Parents with more than one child will recognise the struggle you can have when one of your children reaches the age to be granted a privilege and their younger sibling wants it too. Whether it’s staying up later, being allowed to go out alone or wear certain clothes, the younger child doesn't want to wait – they demand it now. Partly it’s rivalry, ‘if she has it, why can’t I?’ Partly it’s a desire to copy, ‘I want to be like him!’ The influence of brothers and sisters is powerful, so use it.
Ask an older sibling to set a good example, wanting to be admired could reinforce their own good behaviour, and ask a younger child to listen to their brother or sister as well as to you.
Young people are bombarded with examples of drink and drinking everywhere – on TV, in magazines, in social media. Social media is a reality of our lives, the lives of our teenagers and even of younger children. It can spread images and ideas rapidly which can be risky incitements to act irresponsibly. The trick is to nudge teenagers into using the good and being resistant to the harmful.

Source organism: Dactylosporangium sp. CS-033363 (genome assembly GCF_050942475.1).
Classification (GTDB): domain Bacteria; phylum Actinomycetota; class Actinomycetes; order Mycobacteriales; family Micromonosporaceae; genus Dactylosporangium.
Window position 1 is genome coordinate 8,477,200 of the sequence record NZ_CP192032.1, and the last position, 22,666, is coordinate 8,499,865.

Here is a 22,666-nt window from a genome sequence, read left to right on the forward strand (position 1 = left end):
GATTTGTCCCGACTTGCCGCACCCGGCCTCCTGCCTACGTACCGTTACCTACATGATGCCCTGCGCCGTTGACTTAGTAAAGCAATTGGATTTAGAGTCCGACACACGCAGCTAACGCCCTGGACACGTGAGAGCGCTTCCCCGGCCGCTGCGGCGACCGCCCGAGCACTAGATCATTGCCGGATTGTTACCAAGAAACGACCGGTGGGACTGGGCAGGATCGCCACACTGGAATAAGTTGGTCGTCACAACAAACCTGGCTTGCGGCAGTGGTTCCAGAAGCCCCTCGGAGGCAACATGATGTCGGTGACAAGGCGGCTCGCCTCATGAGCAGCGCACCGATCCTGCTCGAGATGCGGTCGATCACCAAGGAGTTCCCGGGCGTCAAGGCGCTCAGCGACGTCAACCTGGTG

A useful exercise is to spend a day totting up how many times you see drink – in every medium from television to newspapers to magazines to social media. It will help you gain an insight into the messages they’re seeing.
Other than socialising or to unwind, one of the main reasons why some people drink alcohol is to try and cope with problems or stress. Arguments with partners, disagreements with friends, worry at work or anxiety can encourage people to reach for a drink. We’d like to think our children don’t have problems but even young children stress over friends, school and family.
Young people have as many things as we do that could worry, scare or pressure them. We need to recognise that they might feel alcohol could be the solution to exam stress7, not fitting in with peers or conflict at home. Then we can help them find other ways of dealing with these issues.
We often think of drinking as a problem and think explaining the dangers will be enough to put kids off. Sometimes drinking is the solution to a problem. To stop them drinking we need to find the real problem and offer a different solution to it.